LINDA WERTHEIMER, HOST:
The future of hundreds of thousands of Polish migrants could depend on whether Britain decides to leave the European Union. But they won't have a vote in next month's referendum. About 1 million Poles live and work in the U.K. among other EU citizens. They're allowed to do that because of free movement of workers in the EU. NPR's Lauren Frayer reports from London.
LAUREN FRAYER, BYLINE: It's a typical construction site in a leafy suburb of London. A brick rowhouse is under renovation. There's a radio on for the builders.
(SOUNDBITE OF RADIO)
UNIDENTIFIED MAN: (Speaking Polish).
KRZYSTOF PRZADAK: Yeah, that's Polish radio, Polish Radio London.
FRAYER: Krzystof Przadak is a builder who's lived in England for 12 years.
PRZADAK: Poland was - became a member of the EU in the 2004 in the May. I was came in the September. Beginning was very difficult because I was came alone. Now I am owner of the company.
FRAYER: So many Poles have come to work in the U.K. since their country joined the European Union that Polish is now the second most widely spoken language here. Krzystof and compatriots earned much more in the U.K. than they ever did back home. But the sheer number of foreign workers has become an issue in itself, bolstering groups that want Britain out of the EU.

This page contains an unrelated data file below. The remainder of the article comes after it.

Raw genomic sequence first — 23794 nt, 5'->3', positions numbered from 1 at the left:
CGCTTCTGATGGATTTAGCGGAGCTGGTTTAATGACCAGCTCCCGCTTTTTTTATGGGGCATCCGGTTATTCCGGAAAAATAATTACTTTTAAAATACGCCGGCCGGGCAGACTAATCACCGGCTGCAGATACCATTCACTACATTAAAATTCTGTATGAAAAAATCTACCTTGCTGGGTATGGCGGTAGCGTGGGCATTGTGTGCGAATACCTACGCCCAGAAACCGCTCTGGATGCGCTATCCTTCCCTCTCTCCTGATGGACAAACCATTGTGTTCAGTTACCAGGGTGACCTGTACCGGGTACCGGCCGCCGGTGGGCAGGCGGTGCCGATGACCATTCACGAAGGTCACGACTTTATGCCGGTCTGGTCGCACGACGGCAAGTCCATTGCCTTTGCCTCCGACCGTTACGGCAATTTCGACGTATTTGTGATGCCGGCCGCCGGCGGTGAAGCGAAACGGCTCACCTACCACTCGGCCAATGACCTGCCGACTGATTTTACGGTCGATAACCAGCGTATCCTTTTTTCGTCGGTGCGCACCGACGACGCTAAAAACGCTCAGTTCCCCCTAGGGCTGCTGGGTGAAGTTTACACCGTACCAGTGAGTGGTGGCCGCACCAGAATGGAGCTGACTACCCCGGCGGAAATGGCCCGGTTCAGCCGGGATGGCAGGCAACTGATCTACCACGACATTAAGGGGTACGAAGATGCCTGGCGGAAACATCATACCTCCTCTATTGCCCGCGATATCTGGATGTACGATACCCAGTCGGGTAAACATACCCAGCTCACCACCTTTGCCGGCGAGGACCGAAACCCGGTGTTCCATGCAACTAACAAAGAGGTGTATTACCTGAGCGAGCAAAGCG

PRZADAK: They thinking we are talking their work. This is not the idea. We want to work for the same money what they working, all same rights. That is the idea of the whole EU.
FRAYER: He predicts the cost of construction will skyrocket if Poles are no longer allowed to work in the U.K. A recent Oxford University study shows a majority of EU citizens working here would not meet current visa requirements to stay if Britain were to leave the union. There's been a surge in Poles applying for U.K. passport before the June 23 vote.
Ognisko is an upscale Polish club in West London, where the Polish government convened in exile during World War II. George Byczynski is a legal scholar who's lived in London seven years. He's been lobbying for assurances that Poles and other EU citizens already here would be to stay.
GEORGE BYCZYNSKI: What we want is we want facts. We want statistics. We want real promises on paper. We are part of this economy, a very important part.
FRAYER: Last year, thousands of Polish workers downed their tools for a day to show their impact on the U.K. economy. In a symbolic gesture, many of them donated blood to Britain's health service instead.
Back at the discussion site, Krzystof, the builder, shrugs when I ask him if he's worried Britain might leave the EU.
PRZADAK: No. If I have to come back to Poland, we see what sort of benefits or what sort of step or the progress Poland has been made in just in the 12 years.
FRAYER: For these 12 years, Krzystof has been sending money home. Such remittances have helped Poland's economy grow. If he has to go back, he'd be returning to a country transformed by EU membership. And he'd be leaving one, too. Lauren Frayer, NPR News, London.
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